An Army Wife's Life

Once upon a time I was a college student, then I was a teacher, and now I'm a mother. Technically, I'm currently a freelance writer... but really I am an ARMY WIFE. Expect to find... funny (at least to me) anecdotes, thoughts about la vida military, hopes, anxieties, dreams, commentaries on current events.

Saturday, September 17, 2005

In Defense of Pudding

Early in the OCS process, my DH served his rotation as platoon leader. His duties kept him very busy; he functioned as the channel between the candidates in his platoon and the TAC instructors. As a result, he acquired extra demerits whenever anyone in the platoon made a mistake. Certain numbers of demerits earn him "tours of duty" (extra work details) or restrictions (periods during which he cannot leave the barracks).

The earlier you serve as leadership in the process, the more likely you are to get stuck with demerits you could not control. Fortunately, the demerits do get reset each week.

Since the TACs (Teach Advise Counsel...kinda like Drill Sergeants for Officer Candidates) control everything in the beginning of OCS (down to when you go to sleep), these tours of duty are not a huge deal. Still, we had a picnic coming up in February and I was a little anxious that he might not be able to work those off before the picnic.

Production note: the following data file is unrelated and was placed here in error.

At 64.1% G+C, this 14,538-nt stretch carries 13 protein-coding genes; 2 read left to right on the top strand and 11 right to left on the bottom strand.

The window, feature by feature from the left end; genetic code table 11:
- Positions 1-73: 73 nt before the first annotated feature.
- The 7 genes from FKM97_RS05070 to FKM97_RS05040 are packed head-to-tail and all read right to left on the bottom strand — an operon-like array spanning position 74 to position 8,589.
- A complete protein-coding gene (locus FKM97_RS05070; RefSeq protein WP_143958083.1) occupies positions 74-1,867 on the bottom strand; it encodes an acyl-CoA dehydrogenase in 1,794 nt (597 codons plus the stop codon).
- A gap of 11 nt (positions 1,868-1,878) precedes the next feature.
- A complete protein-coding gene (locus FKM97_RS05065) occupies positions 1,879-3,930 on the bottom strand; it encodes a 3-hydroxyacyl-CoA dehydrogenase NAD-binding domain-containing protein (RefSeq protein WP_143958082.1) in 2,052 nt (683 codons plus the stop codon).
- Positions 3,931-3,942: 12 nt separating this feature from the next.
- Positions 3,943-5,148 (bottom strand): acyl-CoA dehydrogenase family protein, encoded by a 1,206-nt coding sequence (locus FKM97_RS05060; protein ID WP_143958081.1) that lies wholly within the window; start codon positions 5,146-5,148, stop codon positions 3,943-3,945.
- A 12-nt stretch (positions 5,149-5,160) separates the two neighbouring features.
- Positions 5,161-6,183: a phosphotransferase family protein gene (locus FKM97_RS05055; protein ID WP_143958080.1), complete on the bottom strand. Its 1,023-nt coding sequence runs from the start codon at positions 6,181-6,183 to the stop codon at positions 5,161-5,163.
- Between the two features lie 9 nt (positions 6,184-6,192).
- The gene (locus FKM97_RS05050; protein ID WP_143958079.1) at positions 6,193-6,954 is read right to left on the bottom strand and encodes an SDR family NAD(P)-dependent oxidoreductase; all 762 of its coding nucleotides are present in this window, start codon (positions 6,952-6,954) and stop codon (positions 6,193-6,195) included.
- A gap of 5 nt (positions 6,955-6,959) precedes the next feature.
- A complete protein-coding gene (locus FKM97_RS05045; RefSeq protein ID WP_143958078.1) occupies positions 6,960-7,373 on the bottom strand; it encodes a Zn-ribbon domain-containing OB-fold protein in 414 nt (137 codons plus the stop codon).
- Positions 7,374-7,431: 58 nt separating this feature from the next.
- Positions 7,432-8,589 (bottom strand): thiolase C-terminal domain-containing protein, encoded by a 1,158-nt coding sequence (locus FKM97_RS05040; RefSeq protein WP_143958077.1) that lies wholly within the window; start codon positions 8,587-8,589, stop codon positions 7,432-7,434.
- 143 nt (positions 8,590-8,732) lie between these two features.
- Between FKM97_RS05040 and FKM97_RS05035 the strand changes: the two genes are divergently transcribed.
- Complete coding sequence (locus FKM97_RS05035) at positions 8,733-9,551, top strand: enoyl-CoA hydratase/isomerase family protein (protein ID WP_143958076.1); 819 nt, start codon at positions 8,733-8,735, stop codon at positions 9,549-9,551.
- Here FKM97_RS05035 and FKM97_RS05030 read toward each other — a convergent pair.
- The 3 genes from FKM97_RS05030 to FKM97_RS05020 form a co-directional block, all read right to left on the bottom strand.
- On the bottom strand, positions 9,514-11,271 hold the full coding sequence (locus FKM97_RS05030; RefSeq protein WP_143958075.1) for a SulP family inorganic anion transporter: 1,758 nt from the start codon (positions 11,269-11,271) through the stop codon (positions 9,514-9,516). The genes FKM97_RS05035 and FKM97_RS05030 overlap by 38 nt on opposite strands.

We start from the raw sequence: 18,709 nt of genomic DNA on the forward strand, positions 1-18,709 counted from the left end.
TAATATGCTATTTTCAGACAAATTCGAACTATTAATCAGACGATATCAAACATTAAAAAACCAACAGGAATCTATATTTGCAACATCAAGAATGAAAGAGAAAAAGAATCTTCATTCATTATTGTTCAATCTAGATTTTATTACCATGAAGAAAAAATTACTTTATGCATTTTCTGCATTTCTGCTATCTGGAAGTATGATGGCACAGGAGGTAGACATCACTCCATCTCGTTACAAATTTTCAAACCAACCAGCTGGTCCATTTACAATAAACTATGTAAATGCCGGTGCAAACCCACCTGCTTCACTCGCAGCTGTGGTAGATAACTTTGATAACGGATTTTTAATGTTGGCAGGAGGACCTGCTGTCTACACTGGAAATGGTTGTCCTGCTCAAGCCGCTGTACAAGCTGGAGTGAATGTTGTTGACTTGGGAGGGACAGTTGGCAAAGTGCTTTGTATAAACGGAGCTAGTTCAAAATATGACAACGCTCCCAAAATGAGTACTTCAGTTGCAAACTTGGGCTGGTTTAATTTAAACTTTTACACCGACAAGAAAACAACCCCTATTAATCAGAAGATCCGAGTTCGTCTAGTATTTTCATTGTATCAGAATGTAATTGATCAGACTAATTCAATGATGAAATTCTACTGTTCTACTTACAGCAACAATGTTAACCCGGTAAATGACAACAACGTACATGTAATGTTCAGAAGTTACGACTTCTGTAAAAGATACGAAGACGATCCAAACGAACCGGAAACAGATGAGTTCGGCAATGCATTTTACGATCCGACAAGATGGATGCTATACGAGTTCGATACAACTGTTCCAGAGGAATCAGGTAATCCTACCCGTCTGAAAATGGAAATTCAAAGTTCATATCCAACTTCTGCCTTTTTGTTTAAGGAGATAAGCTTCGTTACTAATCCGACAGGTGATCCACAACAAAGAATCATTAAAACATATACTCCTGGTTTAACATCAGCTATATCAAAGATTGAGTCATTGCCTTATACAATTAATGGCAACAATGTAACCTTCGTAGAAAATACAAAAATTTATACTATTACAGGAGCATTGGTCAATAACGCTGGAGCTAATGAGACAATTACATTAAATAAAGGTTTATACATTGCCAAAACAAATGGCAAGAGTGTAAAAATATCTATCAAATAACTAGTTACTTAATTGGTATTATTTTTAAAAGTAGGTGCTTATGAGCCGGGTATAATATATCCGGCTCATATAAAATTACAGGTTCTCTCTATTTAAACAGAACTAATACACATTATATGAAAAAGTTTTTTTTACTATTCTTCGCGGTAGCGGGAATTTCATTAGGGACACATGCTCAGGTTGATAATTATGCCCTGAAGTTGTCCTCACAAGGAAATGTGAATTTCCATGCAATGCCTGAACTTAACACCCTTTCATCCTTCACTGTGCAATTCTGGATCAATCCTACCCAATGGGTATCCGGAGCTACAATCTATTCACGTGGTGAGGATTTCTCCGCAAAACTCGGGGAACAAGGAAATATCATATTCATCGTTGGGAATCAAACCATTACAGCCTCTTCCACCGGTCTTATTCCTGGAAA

DH described his physical training as "unrelenting, but not impossible." He held up well on the five-mile road marches. Not surprising since he has always been known among our group of friends as the guy who leads us on "Death Marches" during vacation--really, a friend once had pools of blood in his shoes. I do not know why this friend didn't ask DH to stop--I guess other guys do not like to admit weakness in front of DH. He is just that kind of guy--he makes you want to be better than you are.

During the "very fun" Combat Swim Test, DH was pushed off a high-dive, blindfolded, in full "battle rattle." Then, he had to swim in full gear. OCS is also training him in Brazilian jujitsu. The company commander strongly believes in the idea of "every soldier a rifleman first." In other words, no matter what your assignment, you are expected to be a competent and confident fighter.

In the classroom, DH is wrote essays, deciphered combat maps, and learned the legal underpinnings of his work as a soldier. Once again, DH enjoyed his field exercises. Even in chilly weather, DH enjoys sleeping under the stars. They practiced day and night orienteering, locating markers amidst thorns and clumps of barbed wire. DH's hands got pretty cut up and he had to read a blood-splattered map. To make things a little more interesting, the TACs launched simulated artillery attacks on the OCs.